As outdoor animals, there are several infectious diseases that every horse is exposed to. Wild animals, particularly bats and raccoons, are key reservoirs for rabies. During the warm months of the year, exposure to mosquitoes increases their risk to Eastern and Westernequine encephalitis. Tetanus, as well, is prevalent in the environment. Therefore, it is recommended every horse in the United States be vaccinated against these diseases.
In the mid-Atlantic region, there is also a high rate of exposure to Potomac Horse Fever (spread by snails and May flies), and West Nile Virus (spread by mosquitoes). These vaccines are strongly recommended in this area, in addition to the ones listed above.
Influenza and Rhinopneumonitis are vaccines that are risk-based. As these diseases spread horse-to-horse, horses are only at risk of becoming infected if they are in contact with horses from outside their farm (usually at shows, or lesson barns). We recommend these vaccines in those situations. These vaccines are also required for USEF and FEIshows.
Botulism is a disease caused by a spore found in the environment. While it is prevalent in areas such as Pennsylvania and New Jersey, rates in Maryland are low. We offer the botulism vaccine, and are happy to discuss if it is one your horse needs.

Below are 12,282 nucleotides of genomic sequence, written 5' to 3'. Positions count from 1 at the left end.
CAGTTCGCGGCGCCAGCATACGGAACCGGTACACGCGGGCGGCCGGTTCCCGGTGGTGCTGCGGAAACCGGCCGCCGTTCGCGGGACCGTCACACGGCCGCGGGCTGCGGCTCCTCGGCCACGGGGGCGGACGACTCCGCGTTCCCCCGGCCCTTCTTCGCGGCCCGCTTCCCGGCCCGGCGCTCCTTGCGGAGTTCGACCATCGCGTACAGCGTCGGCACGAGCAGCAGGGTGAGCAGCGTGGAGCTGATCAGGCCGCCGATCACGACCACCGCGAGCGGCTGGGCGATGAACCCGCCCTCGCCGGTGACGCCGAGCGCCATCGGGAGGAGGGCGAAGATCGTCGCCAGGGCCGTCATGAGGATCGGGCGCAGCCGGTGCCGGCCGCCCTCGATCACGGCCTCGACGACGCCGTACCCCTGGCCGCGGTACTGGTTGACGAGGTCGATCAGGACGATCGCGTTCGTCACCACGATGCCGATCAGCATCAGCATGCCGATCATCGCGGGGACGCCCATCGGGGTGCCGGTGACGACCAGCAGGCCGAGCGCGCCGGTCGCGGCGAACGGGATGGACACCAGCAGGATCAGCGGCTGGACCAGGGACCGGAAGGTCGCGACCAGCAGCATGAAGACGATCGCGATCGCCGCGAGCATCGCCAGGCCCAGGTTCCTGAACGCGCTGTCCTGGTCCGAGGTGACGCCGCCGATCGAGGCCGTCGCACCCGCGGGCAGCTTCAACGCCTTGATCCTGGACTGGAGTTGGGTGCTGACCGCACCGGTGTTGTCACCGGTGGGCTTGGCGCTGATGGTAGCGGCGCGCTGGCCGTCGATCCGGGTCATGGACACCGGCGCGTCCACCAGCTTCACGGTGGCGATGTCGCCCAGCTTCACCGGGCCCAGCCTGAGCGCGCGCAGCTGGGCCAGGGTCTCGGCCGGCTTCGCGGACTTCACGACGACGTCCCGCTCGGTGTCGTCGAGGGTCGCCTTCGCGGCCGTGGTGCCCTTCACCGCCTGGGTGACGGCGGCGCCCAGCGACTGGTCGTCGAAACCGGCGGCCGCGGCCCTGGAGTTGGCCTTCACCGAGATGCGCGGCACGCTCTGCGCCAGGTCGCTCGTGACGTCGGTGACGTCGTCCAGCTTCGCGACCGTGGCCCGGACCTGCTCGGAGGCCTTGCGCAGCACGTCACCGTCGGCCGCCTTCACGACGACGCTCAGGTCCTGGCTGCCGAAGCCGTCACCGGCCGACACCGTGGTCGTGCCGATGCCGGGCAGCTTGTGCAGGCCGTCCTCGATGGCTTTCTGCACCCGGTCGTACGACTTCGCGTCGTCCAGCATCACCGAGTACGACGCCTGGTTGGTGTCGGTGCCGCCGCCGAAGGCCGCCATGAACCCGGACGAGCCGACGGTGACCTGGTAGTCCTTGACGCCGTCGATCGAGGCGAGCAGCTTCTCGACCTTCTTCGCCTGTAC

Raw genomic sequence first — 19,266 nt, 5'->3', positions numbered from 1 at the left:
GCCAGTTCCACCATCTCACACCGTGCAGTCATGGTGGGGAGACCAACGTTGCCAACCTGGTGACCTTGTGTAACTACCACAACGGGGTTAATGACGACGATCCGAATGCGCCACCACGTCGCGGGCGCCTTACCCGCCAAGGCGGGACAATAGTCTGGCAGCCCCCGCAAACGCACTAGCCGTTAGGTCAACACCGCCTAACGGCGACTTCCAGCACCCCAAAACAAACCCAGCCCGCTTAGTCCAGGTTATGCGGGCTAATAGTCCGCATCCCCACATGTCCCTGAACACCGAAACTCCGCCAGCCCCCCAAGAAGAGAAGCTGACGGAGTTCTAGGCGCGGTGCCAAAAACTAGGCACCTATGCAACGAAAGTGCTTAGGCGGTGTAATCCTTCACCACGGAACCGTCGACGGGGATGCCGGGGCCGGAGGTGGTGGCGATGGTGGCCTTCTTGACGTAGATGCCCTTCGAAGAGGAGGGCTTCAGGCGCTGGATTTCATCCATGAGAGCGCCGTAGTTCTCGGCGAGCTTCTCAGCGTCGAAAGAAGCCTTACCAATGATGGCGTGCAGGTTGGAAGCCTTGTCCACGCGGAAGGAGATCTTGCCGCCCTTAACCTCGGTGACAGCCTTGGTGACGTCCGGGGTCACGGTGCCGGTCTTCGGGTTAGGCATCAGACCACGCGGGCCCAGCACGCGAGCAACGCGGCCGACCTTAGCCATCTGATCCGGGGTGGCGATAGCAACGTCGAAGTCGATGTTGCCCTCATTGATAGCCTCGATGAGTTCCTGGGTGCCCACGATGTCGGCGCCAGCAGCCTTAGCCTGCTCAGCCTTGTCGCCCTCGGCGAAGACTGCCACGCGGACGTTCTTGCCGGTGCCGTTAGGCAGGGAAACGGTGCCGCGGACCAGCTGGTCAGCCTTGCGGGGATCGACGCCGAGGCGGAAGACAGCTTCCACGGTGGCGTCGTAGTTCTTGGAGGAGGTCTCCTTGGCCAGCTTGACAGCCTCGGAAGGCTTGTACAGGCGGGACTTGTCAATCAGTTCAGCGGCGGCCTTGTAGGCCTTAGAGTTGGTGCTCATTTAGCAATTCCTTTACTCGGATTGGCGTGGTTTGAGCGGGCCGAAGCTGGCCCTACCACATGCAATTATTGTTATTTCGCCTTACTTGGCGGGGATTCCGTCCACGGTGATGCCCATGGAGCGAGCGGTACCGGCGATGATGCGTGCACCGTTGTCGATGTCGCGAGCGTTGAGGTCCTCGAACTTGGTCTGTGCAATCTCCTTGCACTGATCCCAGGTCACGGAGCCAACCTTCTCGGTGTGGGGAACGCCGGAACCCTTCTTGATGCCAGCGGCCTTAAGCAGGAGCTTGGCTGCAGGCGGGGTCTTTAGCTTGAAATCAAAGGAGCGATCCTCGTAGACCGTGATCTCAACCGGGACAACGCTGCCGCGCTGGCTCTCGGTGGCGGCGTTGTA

Intestinal parasites are of concern in all animal species. Our deworming strategy in horses had historically been to target Strongylus vulgaris, which could cause lethal colic. Fortunately, the advent of ivermectin and other dewormers has all but eliminated S. vulgaris from our equine population. A new challenge is emerging, however. Horse parasite populations are acquiring resistance to existing dewormers (similar to antibiotic resistance in bacteria), and no new dewormers are on the horizon. In an effort to preserve our dewormer effectiveness, we offer a strategic deworming program, where the horses who shed higher numbers of parasites are treated more frequently, and low shedders are treated only twice a year.